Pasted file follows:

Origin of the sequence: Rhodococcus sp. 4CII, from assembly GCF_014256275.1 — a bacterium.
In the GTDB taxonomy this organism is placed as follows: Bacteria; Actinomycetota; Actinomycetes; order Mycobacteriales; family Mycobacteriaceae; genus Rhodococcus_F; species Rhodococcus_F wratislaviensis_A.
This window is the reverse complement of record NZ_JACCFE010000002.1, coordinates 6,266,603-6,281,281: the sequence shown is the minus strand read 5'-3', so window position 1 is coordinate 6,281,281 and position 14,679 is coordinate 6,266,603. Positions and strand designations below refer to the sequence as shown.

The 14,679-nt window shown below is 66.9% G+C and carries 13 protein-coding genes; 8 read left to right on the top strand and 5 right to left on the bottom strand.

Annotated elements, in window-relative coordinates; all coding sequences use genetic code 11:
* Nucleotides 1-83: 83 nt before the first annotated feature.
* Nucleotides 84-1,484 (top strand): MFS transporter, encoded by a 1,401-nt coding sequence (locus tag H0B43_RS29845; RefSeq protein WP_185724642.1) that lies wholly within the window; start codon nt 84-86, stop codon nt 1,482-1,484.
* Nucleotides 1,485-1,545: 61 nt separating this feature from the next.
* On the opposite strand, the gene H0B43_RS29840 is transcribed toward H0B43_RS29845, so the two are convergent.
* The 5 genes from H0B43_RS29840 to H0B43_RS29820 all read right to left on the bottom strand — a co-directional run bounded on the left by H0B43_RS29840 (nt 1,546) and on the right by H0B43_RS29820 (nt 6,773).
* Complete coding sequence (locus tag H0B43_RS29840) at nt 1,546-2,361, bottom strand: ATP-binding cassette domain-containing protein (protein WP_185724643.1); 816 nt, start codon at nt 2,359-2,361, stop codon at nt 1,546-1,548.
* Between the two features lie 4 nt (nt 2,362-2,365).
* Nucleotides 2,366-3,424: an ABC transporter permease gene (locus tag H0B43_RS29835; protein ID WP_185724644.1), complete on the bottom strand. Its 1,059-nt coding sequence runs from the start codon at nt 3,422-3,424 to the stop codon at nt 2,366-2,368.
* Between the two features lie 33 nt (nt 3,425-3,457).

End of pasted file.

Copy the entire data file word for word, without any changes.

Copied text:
Origin of the sequence: Rhodococcus sp. 4CII, from assembly GCF_014256275.1 — a bacterium.
In the GTDB taxonomy this organism is placed as follows: Bacteria; Actinomycetota; Actinomycetes; order Mycobacteriales; family Mycobacteriaceae; genus Rhodococcus_F; species Rhodococcus_F wratislaviensis_A.
This window is the reverse complement of record NZ_JACCFE010000002.1, coordinates 6,266,603-6,281,281: the sequence shown is the minus strand read 5'-3', so window position 1 is coordinate 6,281,281 and position 14,679 is coordinate 6,266,603. Positions and strand designations below refer to the sequence as shown.

The 14,679-nt window shown below is 66.9% G+C and carries 13 protein-coding genes; 8 read left to right on the top strand and 5 right to left on the bottom strand.

Annotated elements, in window-relative coordinates; all coding sequences use genetic code 11:
* Nucleotides 1-83: 83 nt before the first annotated feature.
* Nucleotides 84-1,484 (top strand): MFS transporter, encoded by a 1,401-nt coding sequence (locus tag H0B43_RS29845; RefSeq protein WP_185724642.1) that lies wholly within the window; start codon nt 84-86, stop codon nt 1,482-1,484.
* Nucleotides 1,485-1,545: 61 nt separating this feature from the next.
* On the opposite strand, the gene H0B43_RS29840 is transcribed toward H0B43_RS29845, so the two are convergent.
* The 5 genes from H0B43_RS29840 to H0B43_RS29820 all read right to left on the bottom strand — a co-directional run bounded on the left by H0B43_RS29840 (nt 1,546) and on the right by H0B43_RS29820 (nt 6,773).
* Complete coding sequence (locus tag H0B43_RS29840) at nt 1,546-2,361, bottom strand: ATP-binding cassette domain-containing protein (protein WP_185724643.1); 816 nt, start codon at nt 2,359-2,361, stop codon at nt 1,546-1,548.
* Between the two features lie 4 nt (nt 2,362-2,365).
* Nucleotides 2,366-3,424: an ABC transporter permease gene (locus tag H0B43_RS29835; protein ID WP_185724644.1), complete on the bottom strand. Its 1,059-nt coding sequence runs from the start codon at nt 3,422-3,424 to the stop codon at nt 2,366-2,368.
* Between the two features lie 33 nt (nt 3,425-3,457).